Published January 14, 2015
NASA gave visitors to the National Mall in Washington a peek at a full-size mock-up of the spacecraft designed to carry U.S. astronauts back to the moon and then on to Mars one day.
The U.S. Navy-built Orion crew exploration vehicle will replace the space shuttle NASA plans to retire in 2010, and become the cornerstone of the agency's Constellation Program to explore the moon, Mars and beyond.
"We're just very proud to build this, do some testing and demonstrate to America that we're moving beyond the space shuttle onto another generation of spacecraft," said Don Pearson, project manager for the Post-Landing Orion Recovery Test or PORT.
NASA plans to use Orion to carry astronauts to the International Space Station by 2015. The capsule will rotate the crew at the station every six months "to work out the kinks" before heading to the moon and Mars, Pearson said.
Trips to the moon are scheduled for 2020, while a journey to Mars is believed possible by the mid-2030s.
The design of Orion was based on the Apollo spacecraft, which first took Americans to the moon. Although similar in shape, Orion is larger, able to carry six crew members rather than three, and builds on 1960s technology to make it safer.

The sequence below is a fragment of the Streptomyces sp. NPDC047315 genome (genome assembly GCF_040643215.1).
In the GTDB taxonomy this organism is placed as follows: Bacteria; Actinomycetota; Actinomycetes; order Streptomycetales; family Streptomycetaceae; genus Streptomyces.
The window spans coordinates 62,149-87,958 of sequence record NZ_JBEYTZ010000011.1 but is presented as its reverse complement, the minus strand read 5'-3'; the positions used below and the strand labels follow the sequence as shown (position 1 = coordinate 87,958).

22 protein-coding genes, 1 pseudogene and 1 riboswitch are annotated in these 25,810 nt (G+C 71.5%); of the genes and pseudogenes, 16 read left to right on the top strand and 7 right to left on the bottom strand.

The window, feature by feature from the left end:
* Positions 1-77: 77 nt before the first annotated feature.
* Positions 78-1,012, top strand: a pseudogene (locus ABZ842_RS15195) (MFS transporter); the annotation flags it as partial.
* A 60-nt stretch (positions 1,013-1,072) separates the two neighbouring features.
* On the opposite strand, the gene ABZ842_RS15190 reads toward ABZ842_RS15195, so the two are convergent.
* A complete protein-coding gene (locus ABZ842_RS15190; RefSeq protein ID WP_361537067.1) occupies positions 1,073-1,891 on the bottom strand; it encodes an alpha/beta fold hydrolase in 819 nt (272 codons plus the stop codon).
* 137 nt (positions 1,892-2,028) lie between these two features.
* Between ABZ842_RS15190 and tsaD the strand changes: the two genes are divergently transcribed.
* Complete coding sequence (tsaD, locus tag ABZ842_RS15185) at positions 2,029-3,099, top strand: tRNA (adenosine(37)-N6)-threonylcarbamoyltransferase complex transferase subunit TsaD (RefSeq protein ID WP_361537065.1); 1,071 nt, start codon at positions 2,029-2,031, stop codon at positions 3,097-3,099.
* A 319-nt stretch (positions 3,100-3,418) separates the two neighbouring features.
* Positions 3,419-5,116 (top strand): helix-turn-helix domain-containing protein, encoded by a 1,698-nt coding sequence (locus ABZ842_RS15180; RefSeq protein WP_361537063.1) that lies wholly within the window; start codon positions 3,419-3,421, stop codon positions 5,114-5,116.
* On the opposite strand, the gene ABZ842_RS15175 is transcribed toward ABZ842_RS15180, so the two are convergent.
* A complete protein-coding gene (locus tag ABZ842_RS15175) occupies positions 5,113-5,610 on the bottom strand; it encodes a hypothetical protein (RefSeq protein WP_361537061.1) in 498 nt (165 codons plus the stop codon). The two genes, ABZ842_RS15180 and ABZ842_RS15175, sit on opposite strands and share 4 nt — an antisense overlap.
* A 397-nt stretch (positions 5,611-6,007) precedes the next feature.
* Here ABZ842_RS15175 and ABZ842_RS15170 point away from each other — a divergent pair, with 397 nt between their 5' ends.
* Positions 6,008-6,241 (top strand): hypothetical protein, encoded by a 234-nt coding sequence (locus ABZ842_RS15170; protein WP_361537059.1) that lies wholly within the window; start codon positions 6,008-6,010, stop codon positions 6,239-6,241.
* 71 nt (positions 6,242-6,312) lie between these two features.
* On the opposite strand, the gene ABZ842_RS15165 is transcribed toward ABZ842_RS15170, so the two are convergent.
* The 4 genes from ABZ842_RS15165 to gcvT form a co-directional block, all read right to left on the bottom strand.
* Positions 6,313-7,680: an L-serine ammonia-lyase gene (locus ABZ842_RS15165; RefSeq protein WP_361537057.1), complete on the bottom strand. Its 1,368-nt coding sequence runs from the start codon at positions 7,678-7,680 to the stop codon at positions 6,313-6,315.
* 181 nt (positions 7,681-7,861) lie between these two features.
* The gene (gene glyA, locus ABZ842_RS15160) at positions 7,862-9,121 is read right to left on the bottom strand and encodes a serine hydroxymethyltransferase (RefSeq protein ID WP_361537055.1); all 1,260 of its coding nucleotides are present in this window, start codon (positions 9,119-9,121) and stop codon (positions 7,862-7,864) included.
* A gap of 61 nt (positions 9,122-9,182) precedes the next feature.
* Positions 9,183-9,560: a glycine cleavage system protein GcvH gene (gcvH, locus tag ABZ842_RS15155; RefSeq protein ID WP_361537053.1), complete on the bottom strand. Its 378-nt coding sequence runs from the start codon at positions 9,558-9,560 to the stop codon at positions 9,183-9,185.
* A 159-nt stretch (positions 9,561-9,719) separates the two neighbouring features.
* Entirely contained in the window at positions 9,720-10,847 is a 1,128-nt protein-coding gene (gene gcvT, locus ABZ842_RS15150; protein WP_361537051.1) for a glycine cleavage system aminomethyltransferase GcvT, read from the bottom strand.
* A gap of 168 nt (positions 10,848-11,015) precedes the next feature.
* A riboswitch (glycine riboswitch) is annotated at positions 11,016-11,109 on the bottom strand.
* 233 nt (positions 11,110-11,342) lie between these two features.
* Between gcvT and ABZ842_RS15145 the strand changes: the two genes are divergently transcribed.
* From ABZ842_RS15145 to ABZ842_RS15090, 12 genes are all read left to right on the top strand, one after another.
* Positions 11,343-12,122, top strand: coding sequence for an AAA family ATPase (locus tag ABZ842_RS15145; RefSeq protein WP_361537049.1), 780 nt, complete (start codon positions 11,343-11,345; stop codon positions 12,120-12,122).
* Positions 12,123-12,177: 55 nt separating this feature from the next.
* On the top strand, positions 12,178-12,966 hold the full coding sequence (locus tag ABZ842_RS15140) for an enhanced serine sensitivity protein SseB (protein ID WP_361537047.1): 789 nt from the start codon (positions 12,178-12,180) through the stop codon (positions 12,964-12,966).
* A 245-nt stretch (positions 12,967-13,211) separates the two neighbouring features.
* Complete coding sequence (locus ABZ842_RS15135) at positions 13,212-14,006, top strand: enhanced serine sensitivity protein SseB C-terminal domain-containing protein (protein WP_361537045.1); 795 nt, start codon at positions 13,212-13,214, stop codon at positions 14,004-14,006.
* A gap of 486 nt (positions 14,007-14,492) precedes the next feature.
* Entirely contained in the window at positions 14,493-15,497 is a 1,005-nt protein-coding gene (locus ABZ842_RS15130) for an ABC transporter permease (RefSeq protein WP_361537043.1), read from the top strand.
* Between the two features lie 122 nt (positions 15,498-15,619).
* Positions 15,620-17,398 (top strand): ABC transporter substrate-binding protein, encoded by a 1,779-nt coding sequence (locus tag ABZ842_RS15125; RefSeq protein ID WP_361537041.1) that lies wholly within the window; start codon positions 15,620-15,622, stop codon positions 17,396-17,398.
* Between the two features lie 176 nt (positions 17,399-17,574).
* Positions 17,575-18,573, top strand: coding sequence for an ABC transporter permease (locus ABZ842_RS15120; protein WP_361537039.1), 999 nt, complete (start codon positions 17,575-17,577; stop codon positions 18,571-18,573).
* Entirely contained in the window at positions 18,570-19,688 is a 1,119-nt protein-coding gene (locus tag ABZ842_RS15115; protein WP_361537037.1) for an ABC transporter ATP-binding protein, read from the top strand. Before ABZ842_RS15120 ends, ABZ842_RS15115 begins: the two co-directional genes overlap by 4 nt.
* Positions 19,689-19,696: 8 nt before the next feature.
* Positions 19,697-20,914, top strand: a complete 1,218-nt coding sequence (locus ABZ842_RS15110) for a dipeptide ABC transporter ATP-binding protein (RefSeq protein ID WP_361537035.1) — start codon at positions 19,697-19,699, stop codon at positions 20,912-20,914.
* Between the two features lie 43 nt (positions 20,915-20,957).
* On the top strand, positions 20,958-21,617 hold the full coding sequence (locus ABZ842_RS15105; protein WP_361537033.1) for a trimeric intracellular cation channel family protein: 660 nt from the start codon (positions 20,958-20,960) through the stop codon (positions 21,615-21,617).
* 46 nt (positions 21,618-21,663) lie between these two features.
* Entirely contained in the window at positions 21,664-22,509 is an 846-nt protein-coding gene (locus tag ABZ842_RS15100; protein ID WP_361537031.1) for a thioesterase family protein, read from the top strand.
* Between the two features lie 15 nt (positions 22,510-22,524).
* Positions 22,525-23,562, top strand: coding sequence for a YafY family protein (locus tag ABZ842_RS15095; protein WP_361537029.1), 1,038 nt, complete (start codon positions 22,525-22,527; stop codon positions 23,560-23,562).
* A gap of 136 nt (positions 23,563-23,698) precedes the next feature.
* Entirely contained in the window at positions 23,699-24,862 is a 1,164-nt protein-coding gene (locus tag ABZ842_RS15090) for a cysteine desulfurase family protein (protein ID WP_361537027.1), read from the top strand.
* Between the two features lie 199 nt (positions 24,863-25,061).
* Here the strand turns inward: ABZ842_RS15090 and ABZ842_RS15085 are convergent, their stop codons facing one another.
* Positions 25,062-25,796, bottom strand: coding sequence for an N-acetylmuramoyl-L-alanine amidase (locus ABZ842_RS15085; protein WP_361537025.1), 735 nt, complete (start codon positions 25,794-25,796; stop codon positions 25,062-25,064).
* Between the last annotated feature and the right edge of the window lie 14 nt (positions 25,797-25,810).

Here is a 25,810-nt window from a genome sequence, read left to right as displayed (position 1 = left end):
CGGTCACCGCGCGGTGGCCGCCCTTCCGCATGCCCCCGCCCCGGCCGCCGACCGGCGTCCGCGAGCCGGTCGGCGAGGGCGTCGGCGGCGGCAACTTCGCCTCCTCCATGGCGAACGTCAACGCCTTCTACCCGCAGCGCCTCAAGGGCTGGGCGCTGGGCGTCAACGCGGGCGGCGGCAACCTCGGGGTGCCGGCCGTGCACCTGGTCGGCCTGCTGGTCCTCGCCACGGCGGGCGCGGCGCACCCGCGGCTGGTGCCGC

'WE WANT TO GO TO MARS'
Orion is named for a bright constellation that got its designation from a hunter in ancient Greek mythology.
"The reason we're doing all of this is because we want to go to Mars," Pearson said.
But a round trip to the red planet would require three years — six to nine months to get there and much of the rest of the time waiting for the planets to realign to allow for entry back to Earth.
"We're not confident in our technology yet to be able to last for three years without things breaking that are unrepairable," Pearson said.
So NASA plans to first take several trips to the moon, a journey of just three days. Each visit will last six months while astronauts set up a campsite and practice the things they want to do on Mars.
"That's really the goal — to put humans on Mars, and going to the moon is our testing ground in order to do it," Pearson explained.
The $2 million PORT project will make sure that crew members can be rescued from the choppy waters of the Atlantic in case of an emergency requiring an aborted launch, using the full-scale, 18,000-pound (8,000 kg) model of Orion.
On April 6, the capsule will be dumped into the Atlantic Ocean off the coast of Florida, using one of the ships that usually recovers rocket boosters from shuttle launches. Instruments within the capsule will measure the acceleration and tilting astronauts would experience upon landing in waves.
Contractors for the project include Lockheed Martin Space Systems Corporation of Denver and Orbital Sciences Corp of Dulles, Virginia.
Over the summer, flight doctors will analyze the data to ensure it does not make astronauts too queasy.
Crew seats will be installed in the model this summer as well to allow astronauts to practice getting out of the capsule on their own while bouncing in big waves.